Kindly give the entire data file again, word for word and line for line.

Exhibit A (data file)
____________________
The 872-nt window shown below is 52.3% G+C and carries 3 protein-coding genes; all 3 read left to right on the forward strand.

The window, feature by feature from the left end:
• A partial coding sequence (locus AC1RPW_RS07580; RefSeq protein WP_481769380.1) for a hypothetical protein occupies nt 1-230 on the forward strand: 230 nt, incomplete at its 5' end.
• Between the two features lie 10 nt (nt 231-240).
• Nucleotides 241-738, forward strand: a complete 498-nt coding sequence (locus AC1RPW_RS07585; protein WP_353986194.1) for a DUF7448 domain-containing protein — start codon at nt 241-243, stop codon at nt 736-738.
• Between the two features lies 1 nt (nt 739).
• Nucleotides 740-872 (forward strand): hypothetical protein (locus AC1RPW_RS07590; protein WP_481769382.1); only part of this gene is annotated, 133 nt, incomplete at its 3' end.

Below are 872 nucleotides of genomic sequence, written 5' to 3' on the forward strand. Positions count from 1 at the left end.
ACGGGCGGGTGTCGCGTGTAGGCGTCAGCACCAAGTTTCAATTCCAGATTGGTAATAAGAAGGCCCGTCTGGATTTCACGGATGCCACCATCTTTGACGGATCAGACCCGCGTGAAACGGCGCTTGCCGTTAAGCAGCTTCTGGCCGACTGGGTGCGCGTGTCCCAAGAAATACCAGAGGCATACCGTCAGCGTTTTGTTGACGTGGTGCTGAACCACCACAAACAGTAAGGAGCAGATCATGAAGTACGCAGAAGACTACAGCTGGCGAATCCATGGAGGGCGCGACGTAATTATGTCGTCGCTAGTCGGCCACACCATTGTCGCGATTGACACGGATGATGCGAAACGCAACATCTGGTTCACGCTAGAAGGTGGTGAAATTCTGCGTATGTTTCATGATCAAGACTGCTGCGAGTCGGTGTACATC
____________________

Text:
The 872-nt window shown below is 52.3% G+C and carries 3 protein-coding genes; all 3 read left to right on the forward strand.

The window, feature by feature from the left end:
• A partial coding sequence (locus AC1RPW_RS07580; RefSeq protein WP_481769380.1) for a hypothetical protein occupies nt 1-230 on the forward strand: 230 nt, incomplete at its 5' end.
• Between the two features lie 10 nt (nt 231-240).
• Nucleotides 241-738, forward strand: a complete 498-nt coding sequence (locus AC1RPW_RS07585; protein WP_353986194.1) for a DUF7448 domain-containing protein — start codon at nt 241-243, stop codon at nt 736-738.
• Between the two features lies 1 nt (nt 739).
• Nucleotides 740-872 (forward strand): hypothetical protein (locus AC1RPW_RS07590; protein WP_481769382.1); only part of this gene is annotated, 133 nt, incomplete at its 3' end.

Below are 872 nucleotides of genomic sequence, written 5' to 3' on the forward strand. Positions count from 1 at the left end.
ACGGGCGGGTGTCGCGTGTAGGCGTCAGCACCAAGTTTCAATTCCAGATTGGTAATAAGAAGGCCCGTCTGGATTTCACGGATGCCACCATCTTTGACGGATCAGACCCGCGTGAAACGGCGCTTGCCGTTAAGCAGCTTCTGGCCGACTGGGTGCGCGTGTCCCAAGAAATACCAGAGGCATACCGTCAGCGTTTTGTTGACGTGGTGCTGAACCACCACAAACAGTAAGGAGCAGATCATGAAGTACGCAGAAGACTACAGCTGGCGAATCCATGGAGGGCGCGACGTAATTATGTCGTCGCTAGTCGGCCACACCATTGTCGCGATTGACACGGATGATGCGAAACGCAACATCTGGTTCACGCTAGAAGGTGGTGAAATTCTGCGTATGTTTCATGATCAAGACTGCTGCGAGTCGGTGTACATC